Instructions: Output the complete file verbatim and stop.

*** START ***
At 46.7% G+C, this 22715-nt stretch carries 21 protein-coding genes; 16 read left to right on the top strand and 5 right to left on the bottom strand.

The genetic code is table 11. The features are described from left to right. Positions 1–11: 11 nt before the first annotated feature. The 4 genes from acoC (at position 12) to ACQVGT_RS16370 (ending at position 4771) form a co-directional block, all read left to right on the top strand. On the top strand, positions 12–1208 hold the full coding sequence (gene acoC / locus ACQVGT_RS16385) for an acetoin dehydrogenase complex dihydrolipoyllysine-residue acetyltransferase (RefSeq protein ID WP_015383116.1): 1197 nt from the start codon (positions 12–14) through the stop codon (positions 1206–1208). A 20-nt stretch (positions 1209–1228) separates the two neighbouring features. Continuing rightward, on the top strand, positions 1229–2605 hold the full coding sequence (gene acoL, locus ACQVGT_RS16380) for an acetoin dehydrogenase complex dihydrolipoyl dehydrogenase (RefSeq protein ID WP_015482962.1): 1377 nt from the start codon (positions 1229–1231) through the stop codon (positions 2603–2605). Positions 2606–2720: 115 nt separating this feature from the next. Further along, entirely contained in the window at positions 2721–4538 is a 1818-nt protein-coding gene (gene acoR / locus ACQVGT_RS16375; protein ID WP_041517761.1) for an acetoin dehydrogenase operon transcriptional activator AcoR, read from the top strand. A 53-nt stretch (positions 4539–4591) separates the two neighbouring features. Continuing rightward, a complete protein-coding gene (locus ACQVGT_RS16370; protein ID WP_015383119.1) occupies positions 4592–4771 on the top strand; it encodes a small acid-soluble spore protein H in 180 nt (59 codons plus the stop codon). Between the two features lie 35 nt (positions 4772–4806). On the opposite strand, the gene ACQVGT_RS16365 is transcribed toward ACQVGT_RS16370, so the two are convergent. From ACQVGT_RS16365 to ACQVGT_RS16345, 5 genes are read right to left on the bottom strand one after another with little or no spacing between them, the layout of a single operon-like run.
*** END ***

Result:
At 46.7% G+C, this 22715-nt stretch carries 21 protein-coding genes; 16 read left to right on the top strand and 5 right to left on the bottom strand.

The genetic code is table 11. The features are described from left to right. Positions 1–11: 11 nt before the first annotated feature. The 4 genes from acoC (at position 12) to ACQVGT_RS16370 (ending at position 4771) form a co-directional block, all read left to right on the top strand. On the top strand, positions 12–1208 hold the full coding sequence (gene acoC / locus ACQVGT_RS16385) for an acetoin dehydrogenase complex dihydrolipoyllysine-residue acetyltransferase (RefSeq protein ID WP_015383116.1): 1197 nt from the start codon (positions 12–14) through the stop codon (positions 1206–1208). A 20-nt stretch (positions 1209–1228) separates the two neighbouring features. Continuing rightward, on the top strand, positions 1229–2605 hold the full coding sequence (gene acoL, locus ACQVGT_RS16380) for an acetoin dehydrogenase complex dihydrolipoyl dehydrogenase (RefSeq protein ID WP_015482962.1): 1377 nt from the start codon (positions 1229–1231) through the stop codon (positions 2603–2605). Positions 2606–2720: 115 nt separating this feature from the next. Further along, entirely contained in the window at positions 2721–4538 is a 1818-nt protein-coding gene (gene acoR / locus ACQVGT_RS16375; protein ID WP_041517761.1) for an acetoin dehydrogenase operon transcriptional activator AcoR, read from the top strand. A 53-nt stretch (positions 4539–4591) separates the two neighbouring features. Continuing rightward, a complete protein-coding gene (locus ACQVGT_RS16370; protein ID WP_015383119.1) occupies positions 4592–4771 on the top strand; it encodes a small acid-soluble spore protein H in 180 nt (59 codons plus the stop codon). Between the two features lie 35 nt (positions 4772–4806). On the opposite strand, the gene ACQVGT_RS16365 is transcribed toward ACQVGT_RS16370, so the two are convergent. From ACQVGT_RS16365 to ACQVGT_RS16345, 5 genes are read right to left on the bottom strand one after another with little or no spacing between them, the layout of a single operon-like run.